Just a brief summary of the Database|Narrative|Archive Symposium in Montreal. I spent last weekend with about 120 others discussing and exploring a range of projects that were mostly non-fiction, interactive and cinema driven. The scale of the conference was perfect – small enough to weave good conversation, large enough for a range of points of view. Organizers Matt Soar and Monika Kin Gagnon had the participants make 5 min “lightening talks.” This meant everyone could (and most did) listen to everyone else’s presentation. This created cohesiveness and plenty of opportunity for follow-up discussions. I presented about my The Father Divine Project, a database documentary and archive built on Scalar. See below for my lightening talk and others as a Korsakow interactive video.
There were some very beautiful, innovative and smart examples of “database narratives” and all very different. Underlying my admiration for much of the work are lingering jealousies of the funding structures that we no longer have in the U.S. – but that’s another story. Besides the interesting content -content that demands multilinear presentation- these projects introduce and teach database thinking in their forms. Although this was not discussed much (too obvious?), the database narrative as a form is an orientation to the human world as a complex adaptive system rather than as a site of large and small “conflicts” centered around individual will and desire. For that reason alone, many of these projects would be great to integrate into learning centers – public, architectural spaces. They are ambient reflections of the world as database.
But… As Adrian pointed out in the plenary session and in a blog response, there is a troubling gap between the the kind of attention these projects demand and the dwindling attention spans of our networked life worlds. Each participant probably has a laptop and smart phone full of more attention demanding media than our lives have time for. Not to mention the simultaneous flows of information coming at us at any given moment. This is a very different media ecology than the one that gave birth to the novel, the feature film and other weekend rituals that were considered escapes from work and boredom. What is the new ecology?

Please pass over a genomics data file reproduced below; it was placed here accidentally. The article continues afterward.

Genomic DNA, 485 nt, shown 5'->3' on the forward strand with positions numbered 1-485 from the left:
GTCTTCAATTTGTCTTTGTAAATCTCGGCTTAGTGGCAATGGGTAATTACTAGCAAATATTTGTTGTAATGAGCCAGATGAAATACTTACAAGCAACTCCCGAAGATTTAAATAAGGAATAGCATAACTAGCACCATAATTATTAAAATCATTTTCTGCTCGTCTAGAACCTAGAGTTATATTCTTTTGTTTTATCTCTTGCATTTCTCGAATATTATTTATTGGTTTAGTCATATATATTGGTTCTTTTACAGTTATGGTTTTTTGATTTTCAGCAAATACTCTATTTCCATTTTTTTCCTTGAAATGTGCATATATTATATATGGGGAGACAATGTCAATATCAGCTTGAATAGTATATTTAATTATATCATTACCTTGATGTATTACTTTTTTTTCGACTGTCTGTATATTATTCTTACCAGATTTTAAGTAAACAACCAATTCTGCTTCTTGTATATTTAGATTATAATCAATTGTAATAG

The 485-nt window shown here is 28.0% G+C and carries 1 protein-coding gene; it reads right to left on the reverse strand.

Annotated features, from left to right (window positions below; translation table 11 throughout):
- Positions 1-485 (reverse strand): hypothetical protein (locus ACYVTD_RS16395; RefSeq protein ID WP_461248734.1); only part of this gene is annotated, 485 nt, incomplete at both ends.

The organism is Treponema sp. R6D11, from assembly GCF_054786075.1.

“Blogs are premised on the personal, polyvocalism, authenticity, trust and porousness….Technically they are premised on granularity, addressability, small world networks and dense connectors ”
I struggle with this in my own work all the time.
One special feature of DNA – for me- was that it brought together some videobloggers: Adrian, Jenn, Jay and Ryan and myself. In our group discussions we kept returning to the blog and video blog as models or starting points for new projects – especially given the wide interest in tablet apps. But “video blog” is an ugly description. That is one big problem with even raising it in a conference like this. But the presentation and contextualization of video, audio, image and text – whether it is in a blog post,an epub, mobile app, kiosk, wall or website – is going to be most successful in short (3-10 min.) chunks that are network aware and are connected to other chunks. Chunks can integrate into longer, deeper and wider serialized forms, but we need the smaller narrative units to weave into our own lives.
Here is my talk embedded in a Korsakow movie with all talks.